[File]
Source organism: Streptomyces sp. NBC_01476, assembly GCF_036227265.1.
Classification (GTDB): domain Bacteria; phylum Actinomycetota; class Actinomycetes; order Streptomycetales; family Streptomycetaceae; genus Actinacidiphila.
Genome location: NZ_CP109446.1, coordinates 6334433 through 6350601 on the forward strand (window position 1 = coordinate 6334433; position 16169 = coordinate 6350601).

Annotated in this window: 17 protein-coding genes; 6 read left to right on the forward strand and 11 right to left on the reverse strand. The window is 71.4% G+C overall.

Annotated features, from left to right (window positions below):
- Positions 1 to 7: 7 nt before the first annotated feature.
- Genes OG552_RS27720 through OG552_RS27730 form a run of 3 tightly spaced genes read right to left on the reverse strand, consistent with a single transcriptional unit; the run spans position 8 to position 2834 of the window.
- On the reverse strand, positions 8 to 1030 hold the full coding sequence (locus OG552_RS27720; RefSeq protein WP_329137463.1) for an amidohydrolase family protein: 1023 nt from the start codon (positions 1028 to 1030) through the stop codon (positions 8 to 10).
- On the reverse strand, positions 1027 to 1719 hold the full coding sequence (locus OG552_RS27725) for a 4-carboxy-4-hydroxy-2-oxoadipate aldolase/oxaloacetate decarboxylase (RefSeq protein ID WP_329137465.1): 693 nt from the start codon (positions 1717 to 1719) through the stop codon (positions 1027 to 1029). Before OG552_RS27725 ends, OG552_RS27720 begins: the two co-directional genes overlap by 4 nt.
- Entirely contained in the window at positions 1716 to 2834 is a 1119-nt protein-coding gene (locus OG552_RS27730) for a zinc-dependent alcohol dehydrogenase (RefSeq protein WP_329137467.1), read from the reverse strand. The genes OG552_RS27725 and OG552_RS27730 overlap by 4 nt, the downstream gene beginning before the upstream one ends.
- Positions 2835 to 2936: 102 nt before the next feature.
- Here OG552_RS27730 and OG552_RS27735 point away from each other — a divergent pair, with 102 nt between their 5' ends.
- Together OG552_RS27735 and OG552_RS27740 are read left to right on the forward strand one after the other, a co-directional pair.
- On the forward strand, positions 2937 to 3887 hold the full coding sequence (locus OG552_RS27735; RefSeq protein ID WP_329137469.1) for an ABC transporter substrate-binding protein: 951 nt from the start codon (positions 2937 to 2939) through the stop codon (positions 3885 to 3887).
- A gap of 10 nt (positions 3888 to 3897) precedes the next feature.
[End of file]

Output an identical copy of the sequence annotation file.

Source organism: Streptomyces sp. NBC_01476, assembly GCF_036227265.1.
Classification (GTDB): domain Bacteria; phylum Actinomycetota; class Actinomycetes; order Streptomycetales; family Streptomycetaceae; genus Actinacidiphila.
Genome location: NZ_CP109446.1, coordinates 6334433 through 6350601 on the forward strand (window position 1 = coordinate 6334433; position 16169 = coordinate 6350601).

Annotated in this window: 17 protein-coding genes; 6 read left to right on the forward strand and 11 right to left on the reverse strand. The window is 71.4% G+C overall.

Annotated features, from left to right (window positions below):
- Positions 1 to 7: 7 nt before the first annotated feature.
- Genes OG552_RS27720 through OG552_RS27730 form a run of 3 tightly spaced genes read right to left on the reverse strand, consistent with a single transcriptional unit; the run spans position 8 to position 2834 of the window.
- On the reverse strand, positions 8 to 1030 hold the full coding sequence (locus OG552_RS27720; RefSeq protein WP_329137463.1) for an amidohydrolase family protein: 1023 nt from the start codon (positions 1028 to 1030) through the stop codon (positions 8 to 10).
- On the reverse strand, positions 1027 to 1719 hold the full coding sequence (locus OG552_RS27725) for a 4-carboxy-4-hydroxy-2-oxoadipate aldolase/oxaloacetate decarboxylase (RefSeq protein ID WP_329137465.1): 693 nt from the start codon (positions 1717 to 1719) through the stop codon (positions 1027 to 1029). Before OG552_RS27725 ends, OG552_RS27720 begins: the two co-directional genes overlap by 4 nt.
- Entirely contained in the window at positions 1716 to 2834 is a 1119-nt protein-coding gene (locus OG552_RS27730) for a zinc-dependent alcohol dehydrogenase (RefSeq protein WP_329137467.1), read from the reverse strand. The genes OG552_RS27725 and OG552_RS27730 overlap by 4 nt, the downstream gene beginning before the upstream one ends.
- Positions 2835 to 2936: 102 nt before the next feature.
- Here OG552_RS27730 and OG552_RS27735 point away from each other — a divergent pair, with 102 nt between their 5' ends.
- Together OG552_RS27735 and OG552_RS27740 are read left to right on the forward strand one after the other, a co-directional pair.
- On the forward strand, positions 2937 to 3887 hold the full coding sequence (locus OG552_RS27735; RefSeq protein ID WP_329137469.1) for an ABC transporter substrate-binding protein: 951 nt from the start codon (positions 2937 to 2939) through the stop codon (positions 3885 to 3887).
- A gap of 10 nt (positions 3888 to 3897) precedes the next feature.